Luis Bunuel attacks the Catholic church by attacking the concept of personal charity?

Listen, Bunuel is a complicated guy, but this is not a mistake that is unique to him so I need to say this outside the podcast (and, repeatedly, inside the podcast): he is right, personal charity will not change systematic problems that stem from economic inequality. Systematic issues require systematic changes. But you know what? You still need to help people in the moment.
So support organizations that seek to get people off the street. But also, buy a sandwich for that guy on the freeway exit ramp, give that lady downtown some gloves. And, best of all, promote policy changes that will eliminate the need for those social charities and actually raise up the destitute.
We can do it all. If we want to.

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The Phantom of Liberty

With The Phantom of Liberty (1974) we have now watched Luis Bunuel's final three films, and there's a very good chance that is the not so distant future I'll find it hard to say which memorable scene belongs to which movie. Phantom is no Discreet Charm of the Bourgeoisie -- nothing could be -- but it still has some brilliance in it, though it's buried a bit more under some not so great ideas. We've seen other directs throw vignettes at the wall and hope they stick, and thankfully Phantom is more Slacker than Schizopolis, though I'd probably rather watch either of those over doing this again.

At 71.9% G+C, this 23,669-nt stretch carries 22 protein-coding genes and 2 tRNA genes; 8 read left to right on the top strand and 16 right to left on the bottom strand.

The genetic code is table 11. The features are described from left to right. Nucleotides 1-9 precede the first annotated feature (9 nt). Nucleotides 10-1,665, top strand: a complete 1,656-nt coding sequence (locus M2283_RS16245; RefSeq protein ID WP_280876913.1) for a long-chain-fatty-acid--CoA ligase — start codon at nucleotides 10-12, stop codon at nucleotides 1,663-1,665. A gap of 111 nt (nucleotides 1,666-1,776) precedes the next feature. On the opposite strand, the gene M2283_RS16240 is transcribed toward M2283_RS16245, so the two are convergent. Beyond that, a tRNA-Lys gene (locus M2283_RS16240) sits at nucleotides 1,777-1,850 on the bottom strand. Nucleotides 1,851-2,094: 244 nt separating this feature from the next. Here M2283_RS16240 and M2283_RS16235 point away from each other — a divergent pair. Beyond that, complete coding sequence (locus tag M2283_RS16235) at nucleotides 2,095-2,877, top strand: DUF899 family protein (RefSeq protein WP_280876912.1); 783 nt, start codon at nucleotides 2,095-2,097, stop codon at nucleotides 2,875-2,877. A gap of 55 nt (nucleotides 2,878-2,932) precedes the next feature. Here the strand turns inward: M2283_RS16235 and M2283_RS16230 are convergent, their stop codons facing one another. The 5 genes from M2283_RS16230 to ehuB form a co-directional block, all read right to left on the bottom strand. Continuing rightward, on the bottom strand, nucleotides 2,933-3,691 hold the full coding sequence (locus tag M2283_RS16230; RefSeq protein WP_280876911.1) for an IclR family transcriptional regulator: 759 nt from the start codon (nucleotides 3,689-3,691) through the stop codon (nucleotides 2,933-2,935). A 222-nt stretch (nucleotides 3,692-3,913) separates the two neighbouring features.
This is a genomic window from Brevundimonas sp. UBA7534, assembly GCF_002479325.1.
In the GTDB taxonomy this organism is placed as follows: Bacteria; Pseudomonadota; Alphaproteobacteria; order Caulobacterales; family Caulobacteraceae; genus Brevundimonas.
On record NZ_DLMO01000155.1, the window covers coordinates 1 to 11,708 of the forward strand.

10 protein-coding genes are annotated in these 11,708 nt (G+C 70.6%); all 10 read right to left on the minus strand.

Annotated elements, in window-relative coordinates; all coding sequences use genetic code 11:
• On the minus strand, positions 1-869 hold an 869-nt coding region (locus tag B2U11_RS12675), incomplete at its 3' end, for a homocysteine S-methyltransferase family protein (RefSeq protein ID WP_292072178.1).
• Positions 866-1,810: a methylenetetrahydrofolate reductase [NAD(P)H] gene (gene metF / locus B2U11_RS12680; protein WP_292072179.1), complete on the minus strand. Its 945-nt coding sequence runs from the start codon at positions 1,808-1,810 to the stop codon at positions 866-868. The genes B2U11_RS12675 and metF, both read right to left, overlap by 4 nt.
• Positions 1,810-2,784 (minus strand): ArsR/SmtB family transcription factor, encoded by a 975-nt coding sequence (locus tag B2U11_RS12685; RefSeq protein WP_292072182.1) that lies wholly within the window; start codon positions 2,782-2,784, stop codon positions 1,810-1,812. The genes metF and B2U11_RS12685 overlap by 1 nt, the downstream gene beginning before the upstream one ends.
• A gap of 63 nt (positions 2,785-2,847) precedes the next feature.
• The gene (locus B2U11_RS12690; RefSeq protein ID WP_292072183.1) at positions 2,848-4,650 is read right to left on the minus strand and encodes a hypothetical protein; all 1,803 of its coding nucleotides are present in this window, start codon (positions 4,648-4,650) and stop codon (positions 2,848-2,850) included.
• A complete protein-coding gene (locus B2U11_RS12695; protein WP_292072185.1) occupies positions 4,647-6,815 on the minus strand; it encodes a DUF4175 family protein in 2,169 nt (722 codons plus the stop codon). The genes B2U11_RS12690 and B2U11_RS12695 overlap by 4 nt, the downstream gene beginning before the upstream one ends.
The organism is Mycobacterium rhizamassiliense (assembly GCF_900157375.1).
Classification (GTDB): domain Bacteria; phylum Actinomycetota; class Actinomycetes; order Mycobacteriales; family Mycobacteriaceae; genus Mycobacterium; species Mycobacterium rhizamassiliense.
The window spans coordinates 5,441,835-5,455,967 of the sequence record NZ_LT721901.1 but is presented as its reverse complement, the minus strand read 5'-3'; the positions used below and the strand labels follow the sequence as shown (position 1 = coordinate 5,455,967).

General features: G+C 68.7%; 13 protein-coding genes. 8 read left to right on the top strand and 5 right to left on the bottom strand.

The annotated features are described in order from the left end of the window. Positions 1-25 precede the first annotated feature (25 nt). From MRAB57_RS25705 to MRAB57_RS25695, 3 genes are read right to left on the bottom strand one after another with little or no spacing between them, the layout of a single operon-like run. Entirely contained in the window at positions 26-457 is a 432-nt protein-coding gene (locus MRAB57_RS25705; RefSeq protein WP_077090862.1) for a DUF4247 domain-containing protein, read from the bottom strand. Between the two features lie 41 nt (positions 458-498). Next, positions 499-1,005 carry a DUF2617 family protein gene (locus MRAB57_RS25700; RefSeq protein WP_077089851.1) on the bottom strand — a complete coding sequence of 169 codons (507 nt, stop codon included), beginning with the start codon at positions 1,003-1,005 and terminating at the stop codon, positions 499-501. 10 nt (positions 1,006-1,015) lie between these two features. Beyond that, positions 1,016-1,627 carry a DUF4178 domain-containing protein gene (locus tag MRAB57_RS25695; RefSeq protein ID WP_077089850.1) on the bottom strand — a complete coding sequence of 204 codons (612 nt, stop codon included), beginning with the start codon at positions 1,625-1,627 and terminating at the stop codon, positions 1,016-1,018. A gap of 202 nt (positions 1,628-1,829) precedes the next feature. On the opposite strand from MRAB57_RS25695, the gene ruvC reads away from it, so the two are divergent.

That Obscure Object of Desire

What happens when a man is so singularly obsessed with possessing a woman that he doesn't even pay attention to who she is? It's a question possibly only accidentally asked by Luis Bunuel in That Obscure Object of Desire (1977). Bunuel's final film, it is also arguably rather autobiographical, and from what we've learned from Bunuel he is the sort of self-deluded fool that thinks he knows himself so well to make a film like this as autobiographical. While it certainly contains Bunuel's common satire of the upperclass, this film subdues his famous surreality into just how people react, or don't react, to what's going on around them. Oh, and the female lead is played by two different women and no one notices. The film is either brilliant or really dumb. Or both.